In the final segment of this research, participants completed “forced-choice trials.” In this case the participants were told which symbol to choose, either the reward symbol or the punishment symbol. They simply chose the symbol they were instructed to choose. In these trials the participants learned much more slowly.

Consider these findings and what they can teach us as parents.

  1. Participants learned more quickly when they were able to make a choice rather than being told what to do. Our children will learn more quickly and more effectively when given a choice. We may not always like the choices they make or the consequences of those choices, but they will learn better when they are allowed to make a choice. So, if you want your children to learn well, allow them to make a choice whenever possible…and it is often possible.
  2. Participants learned more effectively in response to rewards than they did in response to punishment. Our children will also learn best in response to rewards. Rewards can range from a simple “thank you” to a trip to the toy store. The most powerful reward, however, is your attention, recognition, and time. Notice your children’s work and positive behavior. Acknowledge it. This is the most powerful reward you can offer to encourage positive behavior as well as reinforcing their learning.
  3. Punishment did help the participants learn when accompanied by teaching. There will be times in which we have to punish our children. Children learn best from punishment when it is accompanied by teaching. When your child “loses” a toy or a privilege because of some misbehavior, explain the reason for this punishment. Teach them the positive behavior you desire to replace the behavior you are punishing.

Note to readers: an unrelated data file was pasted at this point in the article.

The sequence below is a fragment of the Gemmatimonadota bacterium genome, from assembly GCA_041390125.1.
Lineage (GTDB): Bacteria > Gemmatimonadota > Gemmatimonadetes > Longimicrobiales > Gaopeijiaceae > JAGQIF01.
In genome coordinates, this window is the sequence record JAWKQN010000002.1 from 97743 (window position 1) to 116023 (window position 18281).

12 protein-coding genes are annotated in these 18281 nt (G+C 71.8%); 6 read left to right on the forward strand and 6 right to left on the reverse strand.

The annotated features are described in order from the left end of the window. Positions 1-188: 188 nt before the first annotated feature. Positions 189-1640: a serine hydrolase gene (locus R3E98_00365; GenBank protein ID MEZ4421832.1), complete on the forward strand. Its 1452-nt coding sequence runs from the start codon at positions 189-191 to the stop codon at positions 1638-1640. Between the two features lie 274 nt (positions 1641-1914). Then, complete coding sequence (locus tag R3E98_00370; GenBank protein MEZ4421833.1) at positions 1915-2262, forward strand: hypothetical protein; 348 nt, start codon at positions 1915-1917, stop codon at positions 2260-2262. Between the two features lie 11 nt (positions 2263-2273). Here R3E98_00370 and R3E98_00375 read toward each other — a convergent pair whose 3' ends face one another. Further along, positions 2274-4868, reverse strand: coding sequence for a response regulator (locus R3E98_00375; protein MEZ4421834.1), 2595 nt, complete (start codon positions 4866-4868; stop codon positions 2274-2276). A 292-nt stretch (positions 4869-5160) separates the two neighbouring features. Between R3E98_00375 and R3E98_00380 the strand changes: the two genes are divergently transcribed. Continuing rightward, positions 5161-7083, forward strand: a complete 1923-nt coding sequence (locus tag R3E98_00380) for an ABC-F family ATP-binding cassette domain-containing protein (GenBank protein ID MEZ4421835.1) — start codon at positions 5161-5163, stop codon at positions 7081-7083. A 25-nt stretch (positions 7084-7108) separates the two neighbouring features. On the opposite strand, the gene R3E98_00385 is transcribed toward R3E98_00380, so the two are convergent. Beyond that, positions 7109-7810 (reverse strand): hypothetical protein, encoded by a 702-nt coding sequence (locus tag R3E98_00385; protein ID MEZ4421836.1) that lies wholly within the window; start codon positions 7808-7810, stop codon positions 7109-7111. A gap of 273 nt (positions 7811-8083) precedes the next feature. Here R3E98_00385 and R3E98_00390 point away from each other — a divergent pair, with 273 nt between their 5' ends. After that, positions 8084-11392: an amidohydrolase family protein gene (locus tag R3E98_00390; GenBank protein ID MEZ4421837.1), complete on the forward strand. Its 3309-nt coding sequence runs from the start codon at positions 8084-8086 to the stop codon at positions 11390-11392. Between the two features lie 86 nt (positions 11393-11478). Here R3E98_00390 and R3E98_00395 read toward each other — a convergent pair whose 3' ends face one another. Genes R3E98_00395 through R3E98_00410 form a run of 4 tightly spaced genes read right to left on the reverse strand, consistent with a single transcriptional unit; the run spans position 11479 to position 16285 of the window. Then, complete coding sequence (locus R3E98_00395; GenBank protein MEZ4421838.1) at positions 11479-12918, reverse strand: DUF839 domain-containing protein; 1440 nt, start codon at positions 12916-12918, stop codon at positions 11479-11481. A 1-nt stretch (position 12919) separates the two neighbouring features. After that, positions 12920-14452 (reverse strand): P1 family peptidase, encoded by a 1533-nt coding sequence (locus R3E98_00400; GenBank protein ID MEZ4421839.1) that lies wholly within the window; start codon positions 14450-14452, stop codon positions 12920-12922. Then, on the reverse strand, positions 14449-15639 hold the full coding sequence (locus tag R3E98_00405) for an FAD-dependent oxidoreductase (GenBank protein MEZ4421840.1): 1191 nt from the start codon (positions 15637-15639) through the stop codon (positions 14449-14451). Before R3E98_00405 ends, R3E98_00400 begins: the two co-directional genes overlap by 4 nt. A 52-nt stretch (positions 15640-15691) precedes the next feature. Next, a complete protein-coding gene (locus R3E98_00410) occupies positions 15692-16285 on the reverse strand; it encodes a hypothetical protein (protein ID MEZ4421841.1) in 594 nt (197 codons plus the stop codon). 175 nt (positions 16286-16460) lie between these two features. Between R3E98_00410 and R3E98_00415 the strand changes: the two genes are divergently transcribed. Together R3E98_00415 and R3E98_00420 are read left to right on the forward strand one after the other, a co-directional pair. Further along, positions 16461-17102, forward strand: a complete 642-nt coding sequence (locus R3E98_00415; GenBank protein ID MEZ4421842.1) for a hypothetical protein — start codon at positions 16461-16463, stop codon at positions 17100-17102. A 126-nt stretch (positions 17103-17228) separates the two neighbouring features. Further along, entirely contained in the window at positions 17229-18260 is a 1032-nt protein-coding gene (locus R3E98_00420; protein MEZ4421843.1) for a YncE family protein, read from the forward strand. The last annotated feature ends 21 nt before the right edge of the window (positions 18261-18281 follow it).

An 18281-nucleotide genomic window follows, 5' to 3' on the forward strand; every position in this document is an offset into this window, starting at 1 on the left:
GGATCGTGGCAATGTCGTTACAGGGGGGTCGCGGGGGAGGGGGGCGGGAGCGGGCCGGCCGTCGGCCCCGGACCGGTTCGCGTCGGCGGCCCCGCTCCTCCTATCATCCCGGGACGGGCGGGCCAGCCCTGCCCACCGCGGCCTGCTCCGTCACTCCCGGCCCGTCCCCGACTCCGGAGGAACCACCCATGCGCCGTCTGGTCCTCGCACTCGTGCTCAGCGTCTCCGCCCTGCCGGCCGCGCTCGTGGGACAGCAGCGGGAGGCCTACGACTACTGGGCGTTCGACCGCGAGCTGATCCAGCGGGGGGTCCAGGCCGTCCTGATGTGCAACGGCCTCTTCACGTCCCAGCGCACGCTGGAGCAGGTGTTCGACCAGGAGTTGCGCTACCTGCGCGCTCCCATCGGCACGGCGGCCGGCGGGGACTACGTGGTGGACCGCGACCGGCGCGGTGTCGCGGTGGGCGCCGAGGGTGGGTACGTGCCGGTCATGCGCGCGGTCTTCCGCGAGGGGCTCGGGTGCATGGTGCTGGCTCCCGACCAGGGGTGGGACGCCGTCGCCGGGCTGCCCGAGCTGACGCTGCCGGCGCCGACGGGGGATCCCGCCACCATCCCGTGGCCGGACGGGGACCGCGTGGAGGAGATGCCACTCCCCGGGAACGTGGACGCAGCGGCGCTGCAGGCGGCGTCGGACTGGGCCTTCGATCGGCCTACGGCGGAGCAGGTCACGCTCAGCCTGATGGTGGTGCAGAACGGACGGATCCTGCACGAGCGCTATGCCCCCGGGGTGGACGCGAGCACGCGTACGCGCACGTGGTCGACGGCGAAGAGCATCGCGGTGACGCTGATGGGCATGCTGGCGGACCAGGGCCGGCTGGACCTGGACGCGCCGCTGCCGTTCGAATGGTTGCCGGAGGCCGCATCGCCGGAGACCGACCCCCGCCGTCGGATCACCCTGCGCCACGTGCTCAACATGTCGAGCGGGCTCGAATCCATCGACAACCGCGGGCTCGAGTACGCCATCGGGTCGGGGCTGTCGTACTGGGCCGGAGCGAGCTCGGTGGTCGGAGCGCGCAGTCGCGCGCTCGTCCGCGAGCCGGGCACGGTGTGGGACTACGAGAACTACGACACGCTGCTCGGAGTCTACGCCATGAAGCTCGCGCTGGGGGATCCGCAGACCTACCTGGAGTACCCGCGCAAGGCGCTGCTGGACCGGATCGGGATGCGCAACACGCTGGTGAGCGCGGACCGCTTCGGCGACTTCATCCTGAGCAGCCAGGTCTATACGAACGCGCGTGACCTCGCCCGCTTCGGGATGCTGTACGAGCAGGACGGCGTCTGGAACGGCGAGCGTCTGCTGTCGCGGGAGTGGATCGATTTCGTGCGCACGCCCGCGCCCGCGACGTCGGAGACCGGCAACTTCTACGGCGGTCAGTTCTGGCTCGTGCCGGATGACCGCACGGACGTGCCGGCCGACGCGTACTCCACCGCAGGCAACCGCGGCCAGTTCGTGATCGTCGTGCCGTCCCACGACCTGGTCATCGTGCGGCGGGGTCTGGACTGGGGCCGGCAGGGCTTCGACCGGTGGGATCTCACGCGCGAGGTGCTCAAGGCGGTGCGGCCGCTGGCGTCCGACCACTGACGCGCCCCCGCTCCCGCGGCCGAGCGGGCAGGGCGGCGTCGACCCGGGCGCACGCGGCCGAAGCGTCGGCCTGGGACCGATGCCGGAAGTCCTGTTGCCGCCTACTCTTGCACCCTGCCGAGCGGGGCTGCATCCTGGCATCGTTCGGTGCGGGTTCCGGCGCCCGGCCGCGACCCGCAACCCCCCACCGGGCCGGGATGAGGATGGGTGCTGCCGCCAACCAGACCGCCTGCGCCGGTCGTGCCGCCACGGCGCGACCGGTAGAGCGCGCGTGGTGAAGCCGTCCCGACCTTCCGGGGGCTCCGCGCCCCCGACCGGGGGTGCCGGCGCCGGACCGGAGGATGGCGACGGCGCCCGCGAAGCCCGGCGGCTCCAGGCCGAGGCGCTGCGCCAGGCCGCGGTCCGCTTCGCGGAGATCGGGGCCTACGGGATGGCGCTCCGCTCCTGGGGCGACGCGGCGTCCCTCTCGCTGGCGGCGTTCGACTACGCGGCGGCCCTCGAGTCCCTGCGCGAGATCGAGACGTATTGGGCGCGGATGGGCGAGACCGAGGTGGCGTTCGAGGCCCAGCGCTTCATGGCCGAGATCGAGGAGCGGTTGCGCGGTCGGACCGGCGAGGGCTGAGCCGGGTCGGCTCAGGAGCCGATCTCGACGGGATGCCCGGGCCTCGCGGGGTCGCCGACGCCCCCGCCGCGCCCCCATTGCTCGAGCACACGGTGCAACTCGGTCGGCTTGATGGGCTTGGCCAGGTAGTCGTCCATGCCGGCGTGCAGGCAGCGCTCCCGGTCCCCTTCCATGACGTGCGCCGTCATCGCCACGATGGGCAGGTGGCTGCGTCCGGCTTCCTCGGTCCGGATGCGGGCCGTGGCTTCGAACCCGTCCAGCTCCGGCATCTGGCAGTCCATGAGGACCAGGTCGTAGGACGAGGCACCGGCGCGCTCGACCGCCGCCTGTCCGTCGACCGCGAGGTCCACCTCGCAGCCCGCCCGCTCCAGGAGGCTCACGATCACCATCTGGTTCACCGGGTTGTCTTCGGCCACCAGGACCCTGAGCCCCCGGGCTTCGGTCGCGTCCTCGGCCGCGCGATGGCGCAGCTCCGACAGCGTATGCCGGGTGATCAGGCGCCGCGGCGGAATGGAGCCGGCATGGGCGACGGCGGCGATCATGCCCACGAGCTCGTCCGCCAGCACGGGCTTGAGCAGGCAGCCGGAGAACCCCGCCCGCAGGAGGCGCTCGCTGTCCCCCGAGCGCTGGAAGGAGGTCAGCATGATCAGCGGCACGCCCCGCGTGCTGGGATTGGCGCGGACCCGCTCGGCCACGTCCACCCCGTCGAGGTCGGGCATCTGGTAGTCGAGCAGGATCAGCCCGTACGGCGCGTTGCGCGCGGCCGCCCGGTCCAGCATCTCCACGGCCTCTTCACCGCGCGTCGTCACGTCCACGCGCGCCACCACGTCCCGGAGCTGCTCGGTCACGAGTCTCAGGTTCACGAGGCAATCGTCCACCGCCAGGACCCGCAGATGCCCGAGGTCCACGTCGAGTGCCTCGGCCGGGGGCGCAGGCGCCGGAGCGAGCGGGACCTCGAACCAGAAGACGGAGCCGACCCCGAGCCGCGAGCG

These 3 principles all come back to making choices. Children, like all people, learn best when given a choice. And, when children learn through their choices, they also grow more cooperative, competent, and motivated. They learn from the consequences more readily…and they become more engaged in learning in general. Give your children a choice and watch them learn.

Are You a Parent or a Martyr?

Are you a martyr parent? Martyr parents love their children. They want their children to succeed. But they also harbor fears. They fear their child will feel bad when they don’t succeed. They fear their child will misbehave when frustrated by a task or limit. They fear their child’s self-esteem will falter if they don’t succeed easily and quickly. They fear feeling their own pain when they witness their child’s discomfort. (Why do I have to do everything?)

All these fears make them anxious every time their child struggles, becomes frustrated, or gets upset with a limit. As a result, martyr parents do whatever they can to alleviate their child’s frustration, stress, and anger.

Rather than let their child struggle with a homework assignment or coach them in asking their teacher for help, they do the homework for them. Rather than helping their child realize they can’t do every activity they would like, the martyr parent sacrifices their time and sanity to rush them from activity to activity. Martyr parents argue with teachers to reduce the homework that stresses their child. They give up their finances to get them everything they desire rather than risk their child’s tantrum over a strong limit or a firm “no.” (Learn to give A More Powerful No for Effective Parenting.)